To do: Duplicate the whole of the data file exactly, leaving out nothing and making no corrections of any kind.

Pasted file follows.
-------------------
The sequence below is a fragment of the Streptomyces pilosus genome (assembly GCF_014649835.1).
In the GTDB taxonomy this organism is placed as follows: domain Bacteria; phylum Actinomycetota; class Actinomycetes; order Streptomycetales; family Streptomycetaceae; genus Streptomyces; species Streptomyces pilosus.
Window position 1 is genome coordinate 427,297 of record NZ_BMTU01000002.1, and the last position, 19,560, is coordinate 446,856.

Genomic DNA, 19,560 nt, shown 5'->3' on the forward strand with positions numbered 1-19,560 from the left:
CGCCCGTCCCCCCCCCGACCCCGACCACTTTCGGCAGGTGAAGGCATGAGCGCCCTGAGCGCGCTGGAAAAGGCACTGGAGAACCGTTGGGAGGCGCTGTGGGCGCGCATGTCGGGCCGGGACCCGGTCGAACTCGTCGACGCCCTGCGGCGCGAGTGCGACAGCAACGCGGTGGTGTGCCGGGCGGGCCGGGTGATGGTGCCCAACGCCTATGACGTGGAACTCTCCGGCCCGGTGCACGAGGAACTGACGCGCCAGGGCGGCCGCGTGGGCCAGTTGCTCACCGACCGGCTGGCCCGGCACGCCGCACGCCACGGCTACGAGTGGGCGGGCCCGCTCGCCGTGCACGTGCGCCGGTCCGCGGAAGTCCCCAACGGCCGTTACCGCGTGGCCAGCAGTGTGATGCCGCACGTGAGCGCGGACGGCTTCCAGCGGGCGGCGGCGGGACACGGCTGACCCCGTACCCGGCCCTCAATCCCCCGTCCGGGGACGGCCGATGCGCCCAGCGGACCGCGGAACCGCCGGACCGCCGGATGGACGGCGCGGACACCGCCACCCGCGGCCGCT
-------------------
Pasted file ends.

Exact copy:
The sequence below is a fragment of the Streptomyces pilosus genome (assembly GCF_014649835.1).
In the GTDB taxonomy this organism is placed as follows: domain Bacteria; phylum Actinomycetota; class Actinomycetes; order Streptomycetales; family Streptomycetaceae; genus Streptomyces; species Streptomyces pilosus.
Window position 1 is genome coordinate 427,297 of record NZ_BMTU01000002.1, and the last position, 19,560, is coordinate 446,856.

Genomic DNA, 19,560 nt, shown 5'->3' on the forward strand with positions numbered 1-19,560 from the left:
CGCCCGTCCCCCCCCCGACCCCGACCACTTTCGGCAGGTGAAGGCATGAGCGCCCTGAGCGCGCTGGAAAAGGCACTGGAGAACCGTTGGGAGGCGCTGTGGGCGCGCATGTCGGGCCGGGACCCGGTCGAACTCGTCGACGCCCTGCGGCGCGAGTGCGACAGCAACGCGGTGGTGTGCCGGGCGGGCCGGGTGATGGTGCCCAACGCCTATGACGTGGAACTCTCCGGCCCGGTGCACGAGGAACTGACGCGCCAGGGCGGCCGCGTGGGCCAGTTGCTCACCGACCGGCTGGCCCGGCACGCCGCACGCCACGGCTACGAGTGGGCGGGCCCGCTCGCCGTGCACGTGCGCCGGTCCGCGGAAGTCCCCAACGGCCGTTACCGCGTGGCCAGCAGTGTGATGCCGCACGTGAGCGCGGACGGCTTCCAGCGGGCGGCGGCGGGACACGGCTGACCCCGTACCCGGCCCTCAATCCCCCGTCCGGGGACGGCCGATGCGCCCAGCGGACCGCGGAACCGCCGGACCGCCGGATGGACGGCGCGGACACCGCCACCCGCGGCCGCT